Monday, March 16, 2009

The Island of Mad Scientists

I vaguely hinted in a manner that was so subtle I betcha missed it that I was rather fond of the Strictest School in the World series which I reviewed over at 5 Minutes for Books. I took the last book in the series, Island of Mad Scientists (The: Being an Excursion to the Wilds of Scotland, Involving Many Marvels of Experimental Invention, Pirates, a Heroic Cat, a Mcechanical Man and a Monkey) with me on vacation last week. This was to be my pleasure reading. Even though I was on an airplane with a two year old, I still managed to get a little bit of this book read, finishing it off once we got back home.

Once again I laughed. Outloud. Multiple times and in multiple places. Are you still waiting to go and buy the first book in the series? Why? Give me one good reason.

This book is just plain fun. I thought it was a little Wodehousian at times and lo and behold, the author concludes the book with "A Note About People and Places" used in the book. He states that one scene in this book is a tribute to Wodehouse whom Whitehouse says (and I concur) was "possibly the funniest writer ever, who specialized in sheer nonsense at country houses with everyone impersonating someone else and only the butler showing any sense at all." That's pretty much the flavor of Island of Mad Scientists (whichbtwisinpaperbackandisamere$7.95whichisaboutthepriceofamovieticket).

This particular story focuses a bit more on Princess Purnah and less on Emmaline. The princess of Chiligrit is trying to escape from Scotland Yard and others while the entire gang (Emmaline, Rubberbones & crew) are trying desperately to get to the Island of Urgghh where a collection of mad scientists live. Only they aren't aware of the fact that the Collector of the scientists himself desires their residency on the island as he has some rather nasty plans in store for Emmaline and Rubberbones. It's another loud and hilarious adventure and I enjoyed it very much. I was also pleased to note that it ended it such a way as to hint at a fourth installment so....please, Mr. Whitehouse!?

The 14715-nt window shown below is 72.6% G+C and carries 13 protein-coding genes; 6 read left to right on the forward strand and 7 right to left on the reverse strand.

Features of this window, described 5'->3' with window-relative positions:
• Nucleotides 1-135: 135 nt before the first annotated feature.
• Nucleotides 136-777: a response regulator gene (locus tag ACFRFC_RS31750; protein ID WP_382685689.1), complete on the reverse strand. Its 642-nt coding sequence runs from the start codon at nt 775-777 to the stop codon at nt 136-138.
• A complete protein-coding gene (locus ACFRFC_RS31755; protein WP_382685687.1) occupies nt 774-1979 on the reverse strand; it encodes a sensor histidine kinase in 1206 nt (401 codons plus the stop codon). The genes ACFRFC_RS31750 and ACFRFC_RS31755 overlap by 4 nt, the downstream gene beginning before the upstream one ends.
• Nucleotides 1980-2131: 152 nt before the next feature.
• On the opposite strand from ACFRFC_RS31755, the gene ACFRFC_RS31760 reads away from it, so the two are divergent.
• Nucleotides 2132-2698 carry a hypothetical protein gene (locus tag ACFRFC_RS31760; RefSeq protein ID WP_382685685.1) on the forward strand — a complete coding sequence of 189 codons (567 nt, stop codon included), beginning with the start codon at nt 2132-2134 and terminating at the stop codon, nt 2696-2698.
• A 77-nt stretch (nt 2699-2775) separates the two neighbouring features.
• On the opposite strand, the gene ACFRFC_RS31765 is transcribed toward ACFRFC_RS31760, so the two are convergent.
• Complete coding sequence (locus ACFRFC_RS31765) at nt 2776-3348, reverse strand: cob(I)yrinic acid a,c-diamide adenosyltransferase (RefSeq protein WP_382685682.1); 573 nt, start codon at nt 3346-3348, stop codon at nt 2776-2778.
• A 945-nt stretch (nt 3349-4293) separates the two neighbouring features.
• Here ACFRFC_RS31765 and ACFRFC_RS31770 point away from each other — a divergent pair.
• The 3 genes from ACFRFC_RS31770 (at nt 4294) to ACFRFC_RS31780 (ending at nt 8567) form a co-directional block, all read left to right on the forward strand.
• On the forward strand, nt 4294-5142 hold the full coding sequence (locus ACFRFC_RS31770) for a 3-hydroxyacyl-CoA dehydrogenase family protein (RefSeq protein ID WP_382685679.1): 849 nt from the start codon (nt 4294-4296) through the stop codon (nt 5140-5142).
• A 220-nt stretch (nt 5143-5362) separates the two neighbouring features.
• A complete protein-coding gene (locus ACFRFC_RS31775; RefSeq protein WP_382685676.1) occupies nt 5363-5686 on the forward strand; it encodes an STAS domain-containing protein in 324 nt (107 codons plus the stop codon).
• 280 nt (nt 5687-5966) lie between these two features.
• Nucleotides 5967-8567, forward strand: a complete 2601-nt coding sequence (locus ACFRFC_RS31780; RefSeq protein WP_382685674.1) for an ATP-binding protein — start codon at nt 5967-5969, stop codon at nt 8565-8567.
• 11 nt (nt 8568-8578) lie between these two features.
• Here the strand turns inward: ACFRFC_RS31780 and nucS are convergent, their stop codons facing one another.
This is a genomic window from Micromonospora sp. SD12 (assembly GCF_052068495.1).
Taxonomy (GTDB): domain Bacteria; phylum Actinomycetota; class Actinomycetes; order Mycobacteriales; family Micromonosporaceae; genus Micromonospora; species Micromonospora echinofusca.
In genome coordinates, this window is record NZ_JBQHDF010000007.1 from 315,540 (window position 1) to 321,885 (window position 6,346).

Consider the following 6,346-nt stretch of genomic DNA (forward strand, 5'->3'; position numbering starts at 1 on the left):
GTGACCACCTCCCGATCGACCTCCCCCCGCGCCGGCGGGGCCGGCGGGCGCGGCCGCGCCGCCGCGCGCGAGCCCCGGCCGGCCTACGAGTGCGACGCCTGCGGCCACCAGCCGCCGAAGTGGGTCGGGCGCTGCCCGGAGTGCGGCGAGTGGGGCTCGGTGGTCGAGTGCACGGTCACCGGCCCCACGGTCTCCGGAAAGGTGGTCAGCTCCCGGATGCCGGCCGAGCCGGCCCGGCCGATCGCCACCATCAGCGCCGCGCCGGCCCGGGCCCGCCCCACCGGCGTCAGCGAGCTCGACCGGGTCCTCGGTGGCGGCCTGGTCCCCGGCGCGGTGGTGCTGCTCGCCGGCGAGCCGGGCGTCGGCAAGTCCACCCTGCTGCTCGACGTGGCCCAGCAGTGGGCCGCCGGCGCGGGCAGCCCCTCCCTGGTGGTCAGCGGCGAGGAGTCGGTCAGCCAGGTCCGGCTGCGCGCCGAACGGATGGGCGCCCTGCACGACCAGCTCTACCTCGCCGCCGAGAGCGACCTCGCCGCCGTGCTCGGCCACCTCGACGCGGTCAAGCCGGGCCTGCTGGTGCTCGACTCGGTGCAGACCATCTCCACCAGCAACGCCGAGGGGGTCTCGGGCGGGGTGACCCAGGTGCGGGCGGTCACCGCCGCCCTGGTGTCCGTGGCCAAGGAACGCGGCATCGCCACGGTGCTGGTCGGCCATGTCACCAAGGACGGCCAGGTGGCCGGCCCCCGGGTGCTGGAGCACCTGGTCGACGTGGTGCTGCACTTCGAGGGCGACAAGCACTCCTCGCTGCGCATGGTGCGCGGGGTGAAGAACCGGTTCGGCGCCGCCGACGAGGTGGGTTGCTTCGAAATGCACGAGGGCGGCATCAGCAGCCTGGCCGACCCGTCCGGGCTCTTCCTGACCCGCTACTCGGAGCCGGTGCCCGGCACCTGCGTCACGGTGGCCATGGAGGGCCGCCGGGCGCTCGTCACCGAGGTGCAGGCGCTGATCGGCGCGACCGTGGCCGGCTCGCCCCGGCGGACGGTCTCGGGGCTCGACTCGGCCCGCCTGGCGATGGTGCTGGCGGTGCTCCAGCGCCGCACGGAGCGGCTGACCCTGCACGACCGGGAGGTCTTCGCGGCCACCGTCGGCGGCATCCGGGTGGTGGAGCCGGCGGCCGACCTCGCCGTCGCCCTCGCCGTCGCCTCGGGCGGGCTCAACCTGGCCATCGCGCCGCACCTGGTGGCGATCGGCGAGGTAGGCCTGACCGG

This book is written for ages 12 and up but I still can't help but think it's better suited for adults. What do I mean by that? It's very Wodehousian. VERY. The humor is very refined and I love that Whitehouse doesn't spend his time "talking down" to the intended younger audience. He writes as he ought to write - using his talents well without apology. The younger reader may or may not get the jokes and the humor which, in some ways, would be disappointing. I think a 15 year old would best grasp the adventure and tongue-in-cheek dry humor which is displayed throughout this series. It certainly is a fun adventure break for my adult self. I LOVE it!

There was the subject of a seance in this book which I don't think I can pass by and not mention. However, Whitehouse handled the situation in a manner which clearly makes the reader aware of how silly the seance is. He plays it up in a funny, ridiculous manner that didn't put me on edge or bother me at all. (Normally that type of subject matter would get my back up against the wall a bit.) Truly though I think he did a good job of making a mockery of it and kept things light hearted and funny in that respect.

If you want a break from the norm, start with Strictest School in the World. I doubt your disappointment.


Stacy said...

Well you definitely have me interested. Sounds like something my daughter and I would enjoy together. Thanks for the review.

Penny said...

I like your subtle nudge to read this series. Now you've got me curious. Sounds great!

Unknown said...

When I was cleaning out some books, I found this, and I have the first one (I think). I am trying to do a better job of reading aloud to Amanda, so I think that I'll start with that first book I think!!

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